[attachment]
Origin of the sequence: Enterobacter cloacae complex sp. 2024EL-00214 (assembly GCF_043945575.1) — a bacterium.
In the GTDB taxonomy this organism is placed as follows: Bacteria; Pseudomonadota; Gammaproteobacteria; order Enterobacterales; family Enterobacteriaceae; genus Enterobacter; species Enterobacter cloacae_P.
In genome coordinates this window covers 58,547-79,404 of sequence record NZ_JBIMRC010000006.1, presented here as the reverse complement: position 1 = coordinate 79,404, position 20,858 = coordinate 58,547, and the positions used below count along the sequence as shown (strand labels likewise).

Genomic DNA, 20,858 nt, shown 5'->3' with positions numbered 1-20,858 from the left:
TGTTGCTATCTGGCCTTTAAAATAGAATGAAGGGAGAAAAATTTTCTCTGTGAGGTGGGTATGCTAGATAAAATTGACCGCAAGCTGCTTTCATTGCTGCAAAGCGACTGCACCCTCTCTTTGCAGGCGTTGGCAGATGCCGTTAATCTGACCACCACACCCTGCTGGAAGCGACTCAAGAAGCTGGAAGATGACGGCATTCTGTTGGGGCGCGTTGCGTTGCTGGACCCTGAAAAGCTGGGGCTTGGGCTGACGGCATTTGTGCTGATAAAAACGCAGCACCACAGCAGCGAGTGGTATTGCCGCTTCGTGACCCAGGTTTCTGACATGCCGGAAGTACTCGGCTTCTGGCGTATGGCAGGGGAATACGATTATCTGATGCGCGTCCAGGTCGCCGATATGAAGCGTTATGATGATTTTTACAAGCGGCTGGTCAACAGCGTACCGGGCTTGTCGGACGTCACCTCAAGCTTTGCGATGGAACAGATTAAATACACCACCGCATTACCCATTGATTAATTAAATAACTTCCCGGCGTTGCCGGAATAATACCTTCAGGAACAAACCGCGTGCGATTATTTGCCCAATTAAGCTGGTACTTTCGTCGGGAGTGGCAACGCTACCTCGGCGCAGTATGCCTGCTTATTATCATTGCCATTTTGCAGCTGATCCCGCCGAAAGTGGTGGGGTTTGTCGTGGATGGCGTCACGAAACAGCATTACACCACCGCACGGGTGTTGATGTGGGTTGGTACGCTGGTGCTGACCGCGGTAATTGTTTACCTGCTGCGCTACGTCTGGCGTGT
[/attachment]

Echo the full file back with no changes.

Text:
Origin of the sequence: Enterobacter cloacae complex sp. 2024EL-00214 (assembly GCF_043945575.1) — a bacterium.
In the GTDB taxonomy this organism is placed as follows: Bacteria; Pseudomonadota; Gammaproteobacteria; order Enterobacterales; family Enterobacteriaceae; genus Enterobacter; species Enterobacter cloacae_P.
In genome coordinates this window covers 58,547-79,404 of sequence record NZ_JBIMRC010000006.1, presented here as the reverse complement: position 1 = coordinate 79,404, position 20,858 = coordinate 58,547, and the positions used below count along the sequence as shown (strand labels likewise).

Genomic DNA, 20,858 nt, shown 5'->3' with positions numbered 1-20,858 from the left:
TGTTGCTATCTGGCCTTTAAAATAGAATGAAGGGAGAAAAATTTTCTCTGTGAGGTGGGTATGCTAGATAAAATTGACCGCAAGCTGCTTTCATTGCTGCAAAGCGACTGCACCCTCTCTTTGCAGGCGTTGGCAGATGCCGTTAATCTGACCACCACACCCTGCTGGAAGCGACTCAAGAAGCTGGAAGATGACGGCATTCTGTTGGGGCGCGTTGCGTTGCTGGACCCTGAAAAGCTGGGGCTTGGGCTGACGGCATTTGTGCTGATAAAAACGCAGCACCACAGCAGCGAGTGGTATTGCCGCTTCGTGACCCAGGTTTCTGACATGCCGGAAGTACTCGGCTTCTGGCGTATGGCAGGGGAATACGATTATCTGATGCGCGTCCAGGTCGCCGATATGAAGCGTTATGATGATTTTTACAAGCGGCTGGTCAACAGCGTACCGGGCTTGTCGGACGTCACCTCAAGCTTTGCGATGGAACAGATTAAATACACCACCGCATTACCCATTGATTAATTAAATAACTTCCCGGCGTTGCCGGAATAATACCTTCAGGAACAAACCGCGTGCGATTATTTGCCCAATTAAGCTGGTACTTTCGTCGGGAGTGGCAACGCTACCTCGGCGCAGTATGCCTGCTTATTATCATTGCCATTTTGCAGCTGATCCCGCCGAAAGTGGTGGGGTTTGTCGTGGATGGCGTCACGAAACAGCATTACACCACCGCACGGGTGTTGATGTGGGTTGGTACGCTGGTGCTGACCGCGGTAATTGTTTACCTGCTGCGCTACGTCTGGCGTGT